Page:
Whole Wheat Pretzel Bites
Makes about 6 dozen
10 1/2 ounces (about 2 1/2 cups) Whole Wheat Flour
1 teaspoon kosher salt
1 teaspoon honey
7/8 - 1 cup warm water*
*Use the greater amount in the winter, the lesser amount in the summer and somewhere in the middle in the spring and fall.
1 cup boiling water
2 tablespoons baking soda
Coarse salt - I use kosher salt and some black salt from the bulk section of my grocery store
2 tablespoons unsalted butter, melted
Place all dough ingredients in the bowl of a stand mixer and mix until combined. Switch the mixer to the dough hook and knead for 5 minutes. Place the dough in a large, lightly oiled bowl and cover with plastic wrap. Allow to sit at room temperature for about 30 minutes.
While the dough is rising, combine the boiling water and baking soda and stir until the baking soda is dissolved. Pour into a 13x9 brownie pan and allow to cool to room temperature.
Preheat the oven to 400° F. Line a baking sheet with a silicon making mat or parchment paper and set aside.
Transfer the dough to a large cutting board and divide into 6 equal pieces. Roll the pieces into 12" to 15" ropes. Cut each rope into 12-15 equal-sized nuggets. Once all the bites are cut, place them in the baking soda solution and 'swish' the nuggets around so they are evenly covered. Allow to sit in the solution for 3-4 minutes. Remove the nuggets from the solution (draining slightly) and place on the prepared baking sheet. Sprinkle with salt.
Bake for 12-15 minutes, until golden brown. Remove from the oven and brush with the melted butter. After a few minutes, transfer the pretzels to a cooling rack. Store in an airtight container for 2-3 days or in the freezer in freezer-safe bags. Reheat in the oven for a few minutes or enjoy thawed from the freezer at room temperature.
Adapted from King Arthur's Flour
It seems like sugar has been all over the news lately. We are learning each day about more and more dangers associated with a high sugar diet. Personally, I have known I should cut back on my sugar intake for awhile, but I've never been able to commit to it (see all the cupcake recipes on the old blog) and for very good reason: sugar is addictive! Fortunately for me, my sugar 'addiction' has never manifested into any health issues, but too much sugar can lead to diabetes, obesity, food cravings, heart disease and behavior issues in children. In my opinion, one of the biggest issues with sugar today is that we aren't finding our sugar in our nightly after-dinner bowl of ice cream. No, today we're finding loads of it in our morning breakfast cereal, in that mid-morning granola bar or the soup/sandwich combo at lunch. Simply put, once you start reading the labels, you see that sugar is in nearly everything we eat. Trying to cut it out is so very, very hard. For that reason, I was super excited to find this brownie recipe that uses honey instead of white sugar!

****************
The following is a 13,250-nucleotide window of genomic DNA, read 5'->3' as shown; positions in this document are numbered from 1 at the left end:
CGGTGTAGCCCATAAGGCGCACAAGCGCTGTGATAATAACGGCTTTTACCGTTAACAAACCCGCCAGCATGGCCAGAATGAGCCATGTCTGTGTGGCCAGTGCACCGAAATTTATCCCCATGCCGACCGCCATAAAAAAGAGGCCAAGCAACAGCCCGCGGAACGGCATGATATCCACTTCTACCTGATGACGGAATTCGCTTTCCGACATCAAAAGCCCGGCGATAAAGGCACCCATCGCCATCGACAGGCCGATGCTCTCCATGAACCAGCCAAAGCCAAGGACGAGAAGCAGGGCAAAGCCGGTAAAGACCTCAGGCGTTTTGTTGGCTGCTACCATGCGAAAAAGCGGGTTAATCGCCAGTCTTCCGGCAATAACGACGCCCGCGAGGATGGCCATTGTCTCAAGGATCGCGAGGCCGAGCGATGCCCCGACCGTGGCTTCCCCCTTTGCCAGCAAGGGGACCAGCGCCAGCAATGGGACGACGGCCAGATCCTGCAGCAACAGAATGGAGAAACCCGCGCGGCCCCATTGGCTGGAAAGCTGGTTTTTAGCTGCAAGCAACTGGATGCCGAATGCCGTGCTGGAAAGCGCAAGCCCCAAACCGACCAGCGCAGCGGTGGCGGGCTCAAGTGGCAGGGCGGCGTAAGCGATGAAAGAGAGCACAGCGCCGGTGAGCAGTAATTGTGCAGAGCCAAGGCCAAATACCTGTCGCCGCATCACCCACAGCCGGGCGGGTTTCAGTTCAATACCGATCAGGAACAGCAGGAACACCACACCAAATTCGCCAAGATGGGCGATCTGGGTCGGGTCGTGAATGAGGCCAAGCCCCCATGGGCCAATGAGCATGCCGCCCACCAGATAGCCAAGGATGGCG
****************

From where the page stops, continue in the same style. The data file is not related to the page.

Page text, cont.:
One of my passions is teaching my young daughters how to choose healthy foods or even crave them. My older daughter is definitely my bigger challenge. She loves sweets! And lucky for her, some sort of sweet is provided to her nearly every day. She has been offered (and usually accepted) cookies/lollipops/candy/mints at more places than I can even count - school (this is a big one!), the grocery store, restaurants, CCD, story time at the book store and even boutique shops! I don't want to be the parent who always says 'NO' but I want my girls to understand that those things should be thought of as a 'sometimes treat'. If I can't control what is going on 'out there' at least I can control what I am doing 'in here'.
We recently went camping and s'mores were a requirement for my daughters. I found a more wholesome option for the chocolate and graham crackers we used to buy, but when it came down to finding better marshmallows, they just didn't exist. I did find vegan marshmallows, but they too had sugar listed as the first ingredient. What to do? Find a recipe without sugar and make them myself!